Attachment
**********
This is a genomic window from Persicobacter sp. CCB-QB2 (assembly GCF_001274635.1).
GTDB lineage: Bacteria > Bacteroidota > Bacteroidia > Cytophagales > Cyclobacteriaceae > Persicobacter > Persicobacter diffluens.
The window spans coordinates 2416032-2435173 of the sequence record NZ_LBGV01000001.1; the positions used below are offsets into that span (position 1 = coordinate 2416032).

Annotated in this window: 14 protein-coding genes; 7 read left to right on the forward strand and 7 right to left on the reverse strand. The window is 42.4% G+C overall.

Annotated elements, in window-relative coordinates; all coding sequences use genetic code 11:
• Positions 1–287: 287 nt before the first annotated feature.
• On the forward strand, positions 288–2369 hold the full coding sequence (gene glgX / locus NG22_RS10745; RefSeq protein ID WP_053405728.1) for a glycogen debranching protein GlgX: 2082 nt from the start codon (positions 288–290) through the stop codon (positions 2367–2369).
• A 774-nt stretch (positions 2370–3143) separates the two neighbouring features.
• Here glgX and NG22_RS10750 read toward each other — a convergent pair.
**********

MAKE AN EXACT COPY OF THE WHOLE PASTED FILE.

This is a genomic window from Persicobacter sp. CCB-QB2 (assembly GCF_001274635.1).
GTDB lineage: Bacteria > Bacteroidota > Bacteroidia > Cytophagales > Cyclobacteriaceae > Persicobacter > Persicobacter diffluens.
The window spans coordinates 2416032-2435173 of the sequence record NZ_LBGV01000001.1; the positions used below are offsets into that span (position 1 = coordinate 2416032).

Annotated in this window: 14 protein-coding genes; 7 read left to right on the forward strand and 7 right to left on the reverse strand. The window is 42.4% G+C overall.

Annotated elements, in window-relative coordinates; all coding sequences use genetic code 11:
• Positions 1–287: 287 nt before the first annotated feature.
• On the forward strand, positions 288–2369 hold the full coding sequence (gene glgX / locus NG22_RS10745; RefSeq protein ID WP_053405728.1) for a glycogen debranching protein GlgX: 2082 nt from the start codon (positions 288–290) through the stop codon (positions 2367–2369).
• A 774-nt stretch (positions 2370–3143) separates the two neighbouring features.
• Here glgX and NG22_RS10750 read toward each other — a convergent pair.